I blame my wife for what happened.
She makes going out and getting things done with our children – Emma, a 23-month-old-girl and Jake, a six-month-old-boy – seem easy. I needed her to know I could do everything she did with the kids – everything except for the breastfeeding and, you know, the birthing, that is.
That’s why I started taking both of my little gremlins out in public well before I was ready. If only something had gone terribly wrong during those early outings, then maybe, just maybe, I could’ve avoided the Wegmans incident that occurred on December 2, 2017.
But everything always went smoothly for me. So smoothly, in fact, that I started to believe carting around two children under two was no big deal – even for a dude who’s so absent-minded and disorganized he once sped off with the nozzle of the fuel pump still firmly embedded in his gas tank.
The comments didn’t help, either. I can’t tell you how many times people stopped me in the grocery store or Walgreen’s to comment on how impressive it was for me to handle both of my own children in a public setting by myself.
“Whoa, you certainly got your hands full today. I give you a lot of credit for what you’re doing right there,” random strangers would say to me, ignoring the countless moms around us who, to these strangers, warranted no credit for doing the exact same thing.
Between the lack of problems and the ego-inflating comments, I was downright cocky about my parenting skills when I set out to the local Wegmans on December 2, 2017, to pick up some wine for the evening.
I walked through the automatic doors into that beautiful utopia of overpriced food and booze with my daughter clinging to my left hand and my son in his car seat and safely stowed away inside the cart and thought, “Why does everybody think this is so hard?”
When I described the events of the day to a couple of friends ( both moms) they had the same reaction. “Your first mistake was getting a coffee. You can’t be strolling with two kids and enjoying a coffee. It doesn’t work like that.”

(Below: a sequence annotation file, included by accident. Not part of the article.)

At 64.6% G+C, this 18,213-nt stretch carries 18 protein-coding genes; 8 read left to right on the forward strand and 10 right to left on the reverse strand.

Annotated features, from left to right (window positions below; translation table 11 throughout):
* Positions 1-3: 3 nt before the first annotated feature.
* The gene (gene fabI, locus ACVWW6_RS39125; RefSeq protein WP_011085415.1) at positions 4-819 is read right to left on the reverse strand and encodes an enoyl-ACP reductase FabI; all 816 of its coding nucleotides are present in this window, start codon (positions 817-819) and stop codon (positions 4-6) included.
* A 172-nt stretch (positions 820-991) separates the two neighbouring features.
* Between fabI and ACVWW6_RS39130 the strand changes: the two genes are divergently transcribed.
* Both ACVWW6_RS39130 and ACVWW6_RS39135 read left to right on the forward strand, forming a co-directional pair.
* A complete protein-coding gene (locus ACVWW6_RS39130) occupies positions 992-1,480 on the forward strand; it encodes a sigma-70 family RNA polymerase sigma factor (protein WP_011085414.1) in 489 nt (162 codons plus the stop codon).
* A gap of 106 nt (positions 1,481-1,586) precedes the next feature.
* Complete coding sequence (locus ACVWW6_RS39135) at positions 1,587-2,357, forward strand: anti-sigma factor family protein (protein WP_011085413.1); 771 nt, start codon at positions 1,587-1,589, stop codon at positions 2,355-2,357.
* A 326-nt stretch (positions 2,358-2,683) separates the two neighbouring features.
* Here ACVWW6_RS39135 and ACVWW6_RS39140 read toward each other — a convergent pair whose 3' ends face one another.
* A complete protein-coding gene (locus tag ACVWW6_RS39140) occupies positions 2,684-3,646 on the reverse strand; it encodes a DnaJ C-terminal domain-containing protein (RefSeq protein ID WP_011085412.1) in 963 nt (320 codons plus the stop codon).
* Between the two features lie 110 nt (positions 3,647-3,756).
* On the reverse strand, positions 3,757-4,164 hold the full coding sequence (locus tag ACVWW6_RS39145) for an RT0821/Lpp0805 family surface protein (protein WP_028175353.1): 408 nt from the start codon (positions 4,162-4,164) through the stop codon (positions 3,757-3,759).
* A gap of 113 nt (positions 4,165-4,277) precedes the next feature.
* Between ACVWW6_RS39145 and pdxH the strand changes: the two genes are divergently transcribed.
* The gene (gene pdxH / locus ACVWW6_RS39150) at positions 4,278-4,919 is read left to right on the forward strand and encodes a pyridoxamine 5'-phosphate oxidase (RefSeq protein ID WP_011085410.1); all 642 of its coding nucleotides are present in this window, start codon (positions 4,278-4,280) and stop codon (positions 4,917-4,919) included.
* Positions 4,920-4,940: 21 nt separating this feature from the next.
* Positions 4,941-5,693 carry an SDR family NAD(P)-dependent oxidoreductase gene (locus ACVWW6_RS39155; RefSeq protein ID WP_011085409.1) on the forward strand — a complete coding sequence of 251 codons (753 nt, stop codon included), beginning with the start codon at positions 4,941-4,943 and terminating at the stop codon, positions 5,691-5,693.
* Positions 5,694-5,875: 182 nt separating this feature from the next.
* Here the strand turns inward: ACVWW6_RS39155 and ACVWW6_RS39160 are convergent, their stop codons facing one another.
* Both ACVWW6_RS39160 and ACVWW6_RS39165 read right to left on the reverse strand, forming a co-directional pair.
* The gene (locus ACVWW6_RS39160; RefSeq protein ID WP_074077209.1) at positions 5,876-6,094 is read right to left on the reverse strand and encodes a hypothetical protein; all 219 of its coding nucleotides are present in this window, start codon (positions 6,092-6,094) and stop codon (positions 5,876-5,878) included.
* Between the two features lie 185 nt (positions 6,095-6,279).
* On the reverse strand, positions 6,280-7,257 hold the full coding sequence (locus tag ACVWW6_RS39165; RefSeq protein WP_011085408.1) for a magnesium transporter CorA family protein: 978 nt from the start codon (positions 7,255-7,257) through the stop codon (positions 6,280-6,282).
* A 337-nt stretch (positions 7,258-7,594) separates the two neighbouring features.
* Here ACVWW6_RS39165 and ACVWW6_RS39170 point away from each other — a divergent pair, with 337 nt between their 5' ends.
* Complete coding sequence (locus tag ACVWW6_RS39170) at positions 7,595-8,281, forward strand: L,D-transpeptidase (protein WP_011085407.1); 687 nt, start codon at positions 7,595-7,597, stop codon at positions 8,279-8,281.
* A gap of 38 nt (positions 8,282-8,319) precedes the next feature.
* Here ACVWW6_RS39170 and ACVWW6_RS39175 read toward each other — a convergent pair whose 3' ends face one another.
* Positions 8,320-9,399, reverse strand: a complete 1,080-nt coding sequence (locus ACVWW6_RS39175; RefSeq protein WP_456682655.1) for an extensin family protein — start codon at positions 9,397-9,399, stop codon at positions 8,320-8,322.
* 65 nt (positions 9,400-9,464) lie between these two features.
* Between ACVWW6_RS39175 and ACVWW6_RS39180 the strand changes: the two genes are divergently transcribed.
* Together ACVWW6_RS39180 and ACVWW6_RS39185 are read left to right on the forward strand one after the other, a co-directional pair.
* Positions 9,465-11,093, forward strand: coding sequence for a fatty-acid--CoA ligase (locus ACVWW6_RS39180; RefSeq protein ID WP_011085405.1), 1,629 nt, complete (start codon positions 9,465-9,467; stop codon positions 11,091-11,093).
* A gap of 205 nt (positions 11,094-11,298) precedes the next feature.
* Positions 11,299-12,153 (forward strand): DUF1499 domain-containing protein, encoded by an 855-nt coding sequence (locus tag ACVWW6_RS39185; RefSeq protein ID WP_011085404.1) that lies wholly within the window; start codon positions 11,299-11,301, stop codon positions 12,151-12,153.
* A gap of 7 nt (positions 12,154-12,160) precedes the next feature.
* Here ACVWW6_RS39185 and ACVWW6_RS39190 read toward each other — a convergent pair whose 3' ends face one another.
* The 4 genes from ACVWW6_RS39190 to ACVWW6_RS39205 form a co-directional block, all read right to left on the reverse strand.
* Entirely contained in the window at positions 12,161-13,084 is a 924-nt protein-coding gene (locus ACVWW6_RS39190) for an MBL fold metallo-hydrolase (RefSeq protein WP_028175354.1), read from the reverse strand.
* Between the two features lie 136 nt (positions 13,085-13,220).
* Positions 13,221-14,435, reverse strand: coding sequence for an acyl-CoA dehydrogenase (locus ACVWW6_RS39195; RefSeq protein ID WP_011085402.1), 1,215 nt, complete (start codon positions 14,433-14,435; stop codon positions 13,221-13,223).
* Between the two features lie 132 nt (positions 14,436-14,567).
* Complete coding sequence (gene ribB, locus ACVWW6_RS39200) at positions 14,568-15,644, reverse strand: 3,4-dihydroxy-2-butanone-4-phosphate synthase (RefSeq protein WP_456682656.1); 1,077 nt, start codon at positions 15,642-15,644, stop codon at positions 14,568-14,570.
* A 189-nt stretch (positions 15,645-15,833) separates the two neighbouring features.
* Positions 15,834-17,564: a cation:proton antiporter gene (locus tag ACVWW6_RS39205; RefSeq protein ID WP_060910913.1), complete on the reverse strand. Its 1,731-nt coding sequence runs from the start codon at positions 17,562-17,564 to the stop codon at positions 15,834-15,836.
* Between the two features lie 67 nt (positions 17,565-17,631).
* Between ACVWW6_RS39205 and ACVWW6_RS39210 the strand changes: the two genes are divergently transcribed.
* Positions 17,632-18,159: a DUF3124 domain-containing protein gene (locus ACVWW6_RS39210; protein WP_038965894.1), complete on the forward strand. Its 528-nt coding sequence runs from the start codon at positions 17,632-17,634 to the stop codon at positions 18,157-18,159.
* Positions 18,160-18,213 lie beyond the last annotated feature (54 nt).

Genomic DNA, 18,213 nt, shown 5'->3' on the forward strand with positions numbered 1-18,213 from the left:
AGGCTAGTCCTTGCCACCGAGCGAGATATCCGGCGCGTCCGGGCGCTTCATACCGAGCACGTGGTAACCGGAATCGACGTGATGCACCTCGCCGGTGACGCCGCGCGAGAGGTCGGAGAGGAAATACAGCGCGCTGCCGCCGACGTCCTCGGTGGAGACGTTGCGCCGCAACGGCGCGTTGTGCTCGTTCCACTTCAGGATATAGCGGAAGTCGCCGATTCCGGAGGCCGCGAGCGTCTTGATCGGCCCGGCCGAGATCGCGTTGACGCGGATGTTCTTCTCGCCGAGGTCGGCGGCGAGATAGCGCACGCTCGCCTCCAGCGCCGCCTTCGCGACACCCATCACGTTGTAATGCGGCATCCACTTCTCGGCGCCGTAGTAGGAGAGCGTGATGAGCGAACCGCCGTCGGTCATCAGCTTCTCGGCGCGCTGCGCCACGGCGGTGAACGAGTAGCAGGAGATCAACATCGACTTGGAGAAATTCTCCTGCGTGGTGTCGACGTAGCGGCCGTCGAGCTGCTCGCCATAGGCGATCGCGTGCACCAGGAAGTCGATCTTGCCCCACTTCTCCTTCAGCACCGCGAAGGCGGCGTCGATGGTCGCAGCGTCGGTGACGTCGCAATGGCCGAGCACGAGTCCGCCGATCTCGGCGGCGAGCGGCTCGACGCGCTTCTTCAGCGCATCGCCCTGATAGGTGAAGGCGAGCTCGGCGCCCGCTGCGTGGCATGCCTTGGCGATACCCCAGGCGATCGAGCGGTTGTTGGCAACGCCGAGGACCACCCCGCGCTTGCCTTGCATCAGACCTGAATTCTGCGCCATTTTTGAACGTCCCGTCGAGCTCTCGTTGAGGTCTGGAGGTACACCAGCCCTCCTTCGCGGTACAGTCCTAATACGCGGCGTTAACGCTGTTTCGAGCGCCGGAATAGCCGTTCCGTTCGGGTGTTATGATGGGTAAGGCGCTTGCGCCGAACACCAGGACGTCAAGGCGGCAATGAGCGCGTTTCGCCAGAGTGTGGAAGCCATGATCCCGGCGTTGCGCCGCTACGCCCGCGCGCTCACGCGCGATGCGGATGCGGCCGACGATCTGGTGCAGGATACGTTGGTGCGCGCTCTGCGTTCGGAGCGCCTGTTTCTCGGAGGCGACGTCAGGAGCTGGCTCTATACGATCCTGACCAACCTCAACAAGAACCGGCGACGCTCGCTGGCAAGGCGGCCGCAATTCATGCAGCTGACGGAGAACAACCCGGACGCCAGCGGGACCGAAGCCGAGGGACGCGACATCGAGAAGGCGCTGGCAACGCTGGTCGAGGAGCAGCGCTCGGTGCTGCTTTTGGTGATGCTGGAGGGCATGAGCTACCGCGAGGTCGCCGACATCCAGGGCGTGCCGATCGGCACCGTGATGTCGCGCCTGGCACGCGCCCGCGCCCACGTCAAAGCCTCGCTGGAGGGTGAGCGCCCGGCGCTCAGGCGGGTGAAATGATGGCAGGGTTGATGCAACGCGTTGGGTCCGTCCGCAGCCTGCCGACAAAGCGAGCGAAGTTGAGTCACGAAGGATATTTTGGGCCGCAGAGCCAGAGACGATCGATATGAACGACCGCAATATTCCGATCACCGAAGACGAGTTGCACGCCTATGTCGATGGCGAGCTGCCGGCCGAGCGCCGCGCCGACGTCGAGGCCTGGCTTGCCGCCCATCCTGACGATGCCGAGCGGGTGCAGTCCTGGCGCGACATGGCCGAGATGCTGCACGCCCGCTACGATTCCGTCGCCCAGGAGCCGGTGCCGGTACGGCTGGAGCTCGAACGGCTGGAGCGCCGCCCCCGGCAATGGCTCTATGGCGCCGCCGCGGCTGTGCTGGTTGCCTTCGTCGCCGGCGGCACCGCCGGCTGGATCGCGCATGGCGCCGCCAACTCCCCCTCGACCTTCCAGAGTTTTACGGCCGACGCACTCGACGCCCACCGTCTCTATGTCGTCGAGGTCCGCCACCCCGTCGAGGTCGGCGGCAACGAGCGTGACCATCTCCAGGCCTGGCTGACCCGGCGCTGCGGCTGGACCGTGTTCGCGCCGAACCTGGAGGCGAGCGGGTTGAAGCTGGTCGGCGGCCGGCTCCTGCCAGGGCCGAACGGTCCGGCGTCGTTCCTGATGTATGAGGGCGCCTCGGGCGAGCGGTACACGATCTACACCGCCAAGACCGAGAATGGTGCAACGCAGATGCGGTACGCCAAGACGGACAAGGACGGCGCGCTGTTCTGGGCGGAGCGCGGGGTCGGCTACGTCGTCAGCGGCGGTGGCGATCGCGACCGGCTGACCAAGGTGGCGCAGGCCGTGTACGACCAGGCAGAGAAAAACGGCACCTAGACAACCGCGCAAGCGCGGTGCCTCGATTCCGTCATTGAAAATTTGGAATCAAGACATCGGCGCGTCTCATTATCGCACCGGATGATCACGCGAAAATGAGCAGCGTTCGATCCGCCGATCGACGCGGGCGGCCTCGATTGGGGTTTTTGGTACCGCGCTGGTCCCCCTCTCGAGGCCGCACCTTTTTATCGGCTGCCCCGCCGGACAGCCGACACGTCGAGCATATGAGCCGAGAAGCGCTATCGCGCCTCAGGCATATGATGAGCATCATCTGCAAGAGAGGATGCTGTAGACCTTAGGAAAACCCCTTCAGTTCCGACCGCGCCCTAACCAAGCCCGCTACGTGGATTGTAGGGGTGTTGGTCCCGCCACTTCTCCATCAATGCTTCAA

Indeed, it doesn’t. As I was waiting in line to pay and sipping on the coffee I’d purchased on a whim, Emma grabbed a bottle of wine from the display rack next to us. As I went to grab it from her, I spilled some coffee in front of me. Luckily, I had some napkins in my pocket, so I bent down to clean up my mess. While I was on my knees cleaning the spilled coffee, Emma screamed “Bye!!!!” and started booking it toward the end of the store in a full-out toddler sprint.
I thought briefly about leaving the cart (and my son) in line – the way you’d leave a chair next to a curb to claim a parking spot – while I went to get Emma, but decided against it and awkwardly backed out of the line with the cart to chase down my daughter.
Despite her head-start and the burden of the cart, I had no trouble catching up to Emma. After all, she’s not even two. A toddler’s run, much like the movements of Congress, is composed of wild, dramatic motions and gestures with little actual forward motion.
Convincing her to come back with me, however, was a bit trickier. Eventually, I just had to scoop up her inconsolable, flailing body in one hand and push the cart with the other. By this point, Jake had awoken and wasn’t happy there wasn’t a boob within striking distance. Together, in a cacophony of little people sorrow, Emma and Jake wailed from the soda aisle – where I’d caught up with Emma – past the take-out section and all the way through the line in the booze section, which had grown considerably since I’d been gone.
I managed to get the crying to stop simply by asking Emma if she wanted to pay. She started laughing when she handed the check-out woman my card, which caused Jake to start smiling and I thought the ordeal was over.
But on the way out, the bump of the cart on the automatic door strip was enough to jostle the wine I had placed in the spot normally used for seating children and a bottle of Cabernet slipped through a leg hole and shattered all over the little entranceway separating the freedom of the outside world from the cruel, hellish obstacle course inside Wegmans.
“F-U-C-K-K-K-K!” I screamed, really sticking the K, in a voice my daughter hadn’t heard before – at least not in such close proximity to me. Instantly, she started wailing again. A teenage worker who had been in the entranceway tried to defuse the situation. “Don’t worry about that sir, I’ll take care of it for you,” the kid said, rushing to kick the giant pieces of glass out of the way.
I mumbled thanks, and the kid must’ve noticed something alarming in my demeanor. “Umm, sir, are you, like, okay?”
“Yeah, I’m fine but you know …” I shrugged and walked away without finishing the sentence.
“… but you know, this is a lot harder than I thought,” is how it would’ve ended.